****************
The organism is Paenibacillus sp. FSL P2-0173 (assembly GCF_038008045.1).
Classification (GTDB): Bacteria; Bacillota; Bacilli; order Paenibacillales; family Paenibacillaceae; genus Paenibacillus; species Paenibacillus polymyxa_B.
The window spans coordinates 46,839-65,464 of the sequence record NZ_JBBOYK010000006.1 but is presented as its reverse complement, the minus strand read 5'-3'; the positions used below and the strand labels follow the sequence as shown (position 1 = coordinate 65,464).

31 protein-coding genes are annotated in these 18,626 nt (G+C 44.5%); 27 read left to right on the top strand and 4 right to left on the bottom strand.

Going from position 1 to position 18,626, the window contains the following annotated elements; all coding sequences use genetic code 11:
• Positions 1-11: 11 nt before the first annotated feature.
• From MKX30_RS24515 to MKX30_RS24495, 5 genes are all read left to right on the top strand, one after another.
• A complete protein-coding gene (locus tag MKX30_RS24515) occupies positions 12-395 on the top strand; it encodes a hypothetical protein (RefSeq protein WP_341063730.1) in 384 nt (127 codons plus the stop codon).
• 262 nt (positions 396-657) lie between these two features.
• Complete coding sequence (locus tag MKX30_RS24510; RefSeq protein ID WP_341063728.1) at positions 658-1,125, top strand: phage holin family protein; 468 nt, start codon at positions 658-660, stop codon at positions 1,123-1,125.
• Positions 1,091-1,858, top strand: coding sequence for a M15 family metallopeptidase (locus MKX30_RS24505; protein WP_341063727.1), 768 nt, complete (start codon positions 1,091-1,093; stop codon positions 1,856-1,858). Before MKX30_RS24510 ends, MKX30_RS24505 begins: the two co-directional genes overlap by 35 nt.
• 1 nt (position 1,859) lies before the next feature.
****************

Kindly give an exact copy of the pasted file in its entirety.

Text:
The organism is Paenibacillus sp. FSL P2-0173 (assembly GCF_038008045.1).
Classification (GTDB): Bacteria; Bacillota; Bacilli; order Paenibacillales; family Paenibacillaceae; genus Paenibacillus; species Paenibacillus polymyxa_B.
The window spans coordinates 46,839-65,464 of the sequence record NZ_JBBOYK010000006.1 but is presented as its reverse complement, the minus strand read 5'-3'; the positions used below and the strand labels follow the sequence as shown (position 1 = coordinate 65,464).

31 protein-coding genes are annotated in these 18,626 nt (G+C 44.5%); 27 read left to right on the top strand and 4 right to left on the bottom strand.

Going from position 1 to position 18,626, the window contains the following annotated elements; all coding sequences use genetic code 11:
• Positions 1-11: 11 nt before the first annotated feature.
• From MKX30_RS24515 to MKX30_RS24495, 5 genes are all read left to right on the top strand, one after another.
• A complete protein-coding gene (locus tag MKX30_RS24515) occupies positions 12-395 on the top strand; it encodes a hypothetical protein (RefSeq protein WP_341063730.1) in 384 nt (127 codons plus the stop codon).
• 262 nt (positions 396-657) lie between these two features.
• Complete coding sequence (locus tag MKX30_RS24510; RefSeq protein ID WP_341063728.1) at positions 658-1,125, top strand: phage holin family protein; 468 nt, start codon at positions 658-660, stop codon at positions 1,123-1,125.
• Positions 1,091-1,858, top strand: coding sequence for a M15 family metallopeptidase (locus MKX30_RS24505; protein WP_341063727.1), 768 nt, complete (start codon positions 1,091-1,093; stop codon positions 1,856-1,858). Before MKX30_RS24510 ends, MKX30_RS24505 begins: the two co-directional genes overlap by 35 nt.
• 1 nt (position 1,859) lies before the next feature.